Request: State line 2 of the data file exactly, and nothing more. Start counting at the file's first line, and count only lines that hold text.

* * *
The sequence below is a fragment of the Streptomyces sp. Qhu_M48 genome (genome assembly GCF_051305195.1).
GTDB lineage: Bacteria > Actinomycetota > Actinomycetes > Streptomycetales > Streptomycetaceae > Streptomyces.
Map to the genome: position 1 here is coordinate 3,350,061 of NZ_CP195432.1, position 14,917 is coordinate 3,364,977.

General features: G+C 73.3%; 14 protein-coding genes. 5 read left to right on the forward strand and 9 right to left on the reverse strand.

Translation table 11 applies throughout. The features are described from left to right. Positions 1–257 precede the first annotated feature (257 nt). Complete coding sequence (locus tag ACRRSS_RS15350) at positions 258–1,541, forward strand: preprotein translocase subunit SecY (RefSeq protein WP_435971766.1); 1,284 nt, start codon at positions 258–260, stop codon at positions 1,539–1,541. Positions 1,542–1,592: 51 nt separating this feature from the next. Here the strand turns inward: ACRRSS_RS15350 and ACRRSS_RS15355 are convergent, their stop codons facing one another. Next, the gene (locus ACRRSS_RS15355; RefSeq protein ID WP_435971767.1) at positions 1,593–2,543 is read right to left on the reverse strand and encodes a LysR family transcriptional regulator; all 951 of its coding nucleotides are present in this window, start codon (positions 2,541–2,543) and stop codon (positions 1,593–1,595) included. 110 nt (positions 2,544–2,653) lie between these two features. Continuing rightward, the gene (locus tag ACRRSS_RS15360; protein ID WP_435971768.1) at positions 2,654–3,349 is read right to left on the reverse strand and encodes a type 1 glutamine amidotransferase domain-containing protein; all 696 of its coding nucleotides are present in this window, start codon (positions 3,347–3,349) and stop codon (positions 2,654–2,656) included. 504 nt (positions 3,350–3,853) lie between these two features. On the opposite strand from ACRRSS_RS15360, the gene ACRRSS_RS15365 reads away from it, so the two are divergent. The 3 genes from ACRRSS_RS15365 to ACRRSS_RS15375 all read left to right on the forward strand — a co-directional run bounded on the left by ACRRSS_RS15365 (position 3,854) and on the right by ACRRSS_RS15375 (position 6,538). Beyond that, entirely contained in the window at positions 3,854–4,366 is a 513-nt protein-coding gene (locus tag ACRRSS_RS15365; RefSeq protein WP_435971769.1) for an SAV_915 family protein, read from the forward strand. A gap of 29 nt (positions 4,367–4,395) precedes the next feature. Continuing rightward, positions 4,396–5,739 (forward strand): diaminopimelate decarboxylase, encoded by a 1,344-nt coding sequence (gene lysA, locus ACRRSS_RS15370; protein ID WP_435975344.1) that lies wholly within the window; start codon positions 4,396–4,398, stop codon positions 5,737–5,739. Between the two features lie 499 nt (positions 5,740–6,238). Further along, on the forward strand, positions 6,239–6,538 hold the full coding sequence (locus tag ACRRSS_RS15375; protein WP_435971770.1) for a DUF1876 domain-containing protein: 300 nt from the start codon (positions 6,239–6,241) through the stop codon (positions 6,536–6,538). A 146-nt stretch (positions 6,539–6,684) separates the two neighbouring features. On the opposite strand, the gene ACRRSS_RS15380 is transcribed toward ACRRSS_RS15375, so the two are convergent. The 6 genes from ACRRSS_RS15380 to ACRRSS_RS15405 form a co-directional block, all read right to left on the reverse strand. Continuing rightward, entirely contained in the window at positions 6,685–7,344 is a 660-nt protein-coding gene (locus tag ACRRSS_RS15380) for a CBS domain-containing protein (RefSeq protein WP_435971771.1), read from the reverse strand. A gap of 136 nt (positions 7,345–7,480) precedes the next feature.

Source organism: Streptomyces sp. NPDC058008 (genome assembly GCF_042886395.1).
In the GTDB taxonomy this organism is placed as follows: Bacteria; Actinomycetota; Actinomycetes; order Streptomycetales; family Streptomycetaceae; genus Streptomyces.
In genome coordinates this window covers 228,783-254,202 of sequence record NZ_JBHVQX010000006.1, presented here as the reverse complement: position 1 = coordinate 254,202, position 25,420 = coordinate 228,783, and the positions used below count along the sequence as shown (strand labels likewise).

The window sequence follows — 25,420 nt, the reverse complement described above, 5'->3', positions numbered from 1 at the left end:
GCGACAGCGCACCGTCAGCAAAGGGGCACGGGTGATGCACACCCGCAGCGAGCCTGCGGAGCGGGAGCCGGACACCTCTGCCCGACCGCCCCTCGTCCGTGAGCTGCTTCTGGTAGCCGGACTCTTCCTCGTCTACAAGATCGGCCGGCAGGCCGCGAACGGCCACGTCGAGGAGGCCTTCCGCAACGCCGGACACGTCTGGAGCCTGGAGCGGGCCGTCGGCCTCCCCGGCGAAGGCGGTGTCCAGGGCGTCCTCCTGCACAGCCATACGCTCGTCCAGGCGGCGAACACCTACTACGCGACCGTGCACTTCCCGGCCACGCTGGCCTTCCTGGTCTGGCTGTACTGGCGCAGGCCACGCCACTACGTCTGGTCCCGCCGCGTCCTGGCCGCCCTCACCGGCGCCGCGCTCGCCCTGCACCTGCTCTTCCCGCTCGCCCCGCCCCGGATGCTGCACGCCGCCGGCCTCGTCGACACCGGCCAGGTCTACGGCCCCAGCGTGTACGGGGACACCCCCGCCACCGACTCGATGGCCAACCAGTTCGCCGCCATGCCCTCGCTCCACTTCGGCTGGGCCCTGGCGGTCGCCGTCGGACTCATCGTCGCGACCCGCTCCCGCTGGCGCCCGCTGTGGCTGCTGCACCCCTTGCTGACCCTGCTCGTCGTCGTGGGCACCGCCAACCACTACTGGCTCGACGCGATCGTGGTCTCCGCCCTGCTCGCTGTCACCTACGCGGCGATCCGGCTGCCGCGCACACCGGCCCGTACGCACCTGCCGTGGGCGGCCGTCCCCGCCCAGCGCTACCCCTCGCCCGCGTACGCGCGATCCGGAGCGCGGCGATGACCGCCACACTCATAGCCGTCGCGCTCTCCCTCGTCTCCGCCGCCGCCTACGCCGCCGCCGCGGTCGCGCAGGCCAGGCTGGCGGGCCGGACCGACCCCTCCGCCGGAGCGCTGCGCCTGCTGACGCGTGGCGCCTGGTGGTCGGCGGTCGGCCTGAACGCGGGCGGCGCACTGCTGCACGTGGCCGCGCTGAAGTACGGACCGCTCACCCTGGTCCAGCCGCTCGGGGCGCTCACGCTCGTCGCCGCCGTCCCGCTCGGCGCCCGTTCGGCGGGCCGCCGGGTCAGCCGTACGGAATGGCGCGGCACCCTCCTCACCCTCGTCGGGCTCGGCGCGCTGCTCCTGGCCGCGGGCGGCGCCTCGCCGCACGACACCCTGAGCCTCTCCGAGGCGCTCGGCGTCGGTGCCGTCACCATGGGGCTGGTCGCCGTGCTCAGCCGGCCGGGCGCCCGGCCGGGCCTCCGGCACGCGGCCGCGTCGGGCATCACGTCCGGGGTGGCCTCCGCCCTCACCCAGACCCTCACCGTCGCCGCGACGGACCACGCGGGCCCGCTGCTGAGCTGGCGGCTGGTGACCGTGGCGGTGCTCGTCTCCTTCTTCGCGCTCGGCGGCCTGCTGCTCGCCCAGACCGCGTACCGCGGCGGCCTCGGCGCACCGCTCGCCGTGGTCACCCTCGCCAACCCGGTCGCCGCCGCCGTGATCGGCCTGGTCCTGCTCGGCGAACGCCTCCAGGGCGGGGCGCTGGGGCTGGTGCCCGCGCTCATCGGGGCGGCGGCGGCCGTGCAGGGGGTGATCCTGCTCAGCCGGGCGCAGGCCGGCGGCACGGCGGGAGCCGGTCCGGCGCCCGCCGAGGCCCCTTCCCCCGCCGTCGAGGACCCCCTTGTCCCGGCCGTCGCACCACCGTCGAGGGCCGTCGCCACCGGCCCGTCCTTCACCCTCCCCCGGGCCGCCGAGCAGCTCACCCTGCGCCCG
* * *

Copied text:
GTDB lineage: Bacteria > Actinomycetota > Actinomycetes > Streptomycetales > Streptomycetaceae > Streptomyces.